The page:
Irish vocalist Karan Casey and traditional/folk band Dervish perform at Fairfield University's Quick Center for the Arts
Karan Casey, the soloist whose wide-ranging voice has been called "willowy" with a "fiery core," and Dervish, the traditional Irish band known for its strong vocals and soaring, plunging instrumentals, perform in a powerful night of Irish music, Saturday, March 23 at 8 p.m. at Fairfield University's Regina A. Quick Center for the Arts. The performance is part of the Quick Center's Emerald Isle Series.
In a nod to her exceptional two-and-a-half-octave voice range, The Wall Street Journal has dubbed Casey "one of the true glories of Irish music today." The vocalist spent four and a half years with the traditional Irish quintet Solas, recording three award-winning albums and a concert video with the band, before going solo in 1999. She has recorded two albums as a soloist: "Songlines" and "The Wind Begins to Sing."
Born in County Waterford, Casey has studied piano, voice and jazz. In a voice described as gentle yet strong and full of emotional resolve, she sings Gaelic dirges as comfortably as she does jazz numbers such as Billie Holiday's "Strange Fruit." The Boston Globe marvels that Casey can "whisper an ancient Gaelic lament as though the cause of her grief had happened yesterday."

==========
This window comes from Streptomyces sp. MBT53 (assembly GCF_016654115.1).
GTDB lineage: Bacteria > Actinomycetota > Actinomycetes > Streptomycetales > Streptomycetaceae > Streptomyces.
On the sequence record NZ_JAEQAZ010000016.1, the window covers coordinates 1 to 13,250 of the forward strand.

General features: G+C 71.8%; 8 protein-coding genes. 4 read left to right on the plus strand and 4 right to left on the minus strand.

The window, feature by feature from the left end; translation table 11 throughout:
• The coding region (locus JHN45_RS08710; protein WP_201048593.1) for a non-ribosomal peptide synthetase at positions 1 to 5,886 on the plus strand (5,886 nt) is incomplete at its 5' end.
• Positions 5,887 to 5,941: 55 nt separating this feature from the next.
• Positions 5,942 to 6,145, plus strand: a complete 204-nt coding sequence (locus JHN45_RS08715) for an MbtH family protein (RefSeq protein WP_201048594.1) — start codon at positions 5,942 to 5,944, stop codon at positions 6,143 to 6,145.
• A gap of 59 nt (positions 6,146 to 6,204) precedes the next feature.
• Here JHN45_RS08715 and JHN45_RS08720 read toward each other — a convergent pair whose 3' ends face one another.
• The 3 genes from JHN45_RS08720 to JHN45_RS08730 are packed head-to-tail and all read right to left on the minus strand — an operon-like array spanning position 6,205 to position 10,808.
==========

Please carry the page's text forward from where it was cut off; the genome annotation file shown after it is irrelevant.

Since releasing the first of its six albums in 1993, Dervish has gained recognition as the most soulful traditional Irish band today. Hailing from County Sligo, Dervish takes the stage "like a force of nature," according to the folk music magazine, Dirty Linen, creating music that "soars, turns and plunges." Musicians Brian McDonagh, Liam Kelly, Tom Morrow, Shane Mitchell, Cathy Jordan (vocalist), Seacute;amus O'Dowd and Michael Holmes play guitar, fiddle and the harmonica, as well as instruments traditional to Irish music, such as the bodhr‡n (a drum) and the lute-like mandola and bouzouki.
In 1995, Dervish's second album, "Playing with Fire," reached number one on the Irish folk music charts. Their third album, "At the End of the Day," won the Hot Press Traditional/Folk Album of the Year award one year later. And in 1997, Dervish was named Best Overall Traditional/Folk Band by the readers of Irish Music magazine. The band's latest album, "Decade," was released in 2001.
Tickets for the performance are $30, with discounts available for seniors, students and groups. For tickets or information, call the box office at (203) 254-4010 or toll free at 1-877-ARTS-396, or visit the website, www.quickcenter.com.
Media Contact: Nancy Habetz, (203) 254-4000, ext. 2647, firstname.lastname@example.org
Posted on February 24, 2002
Vol. 34, No. 168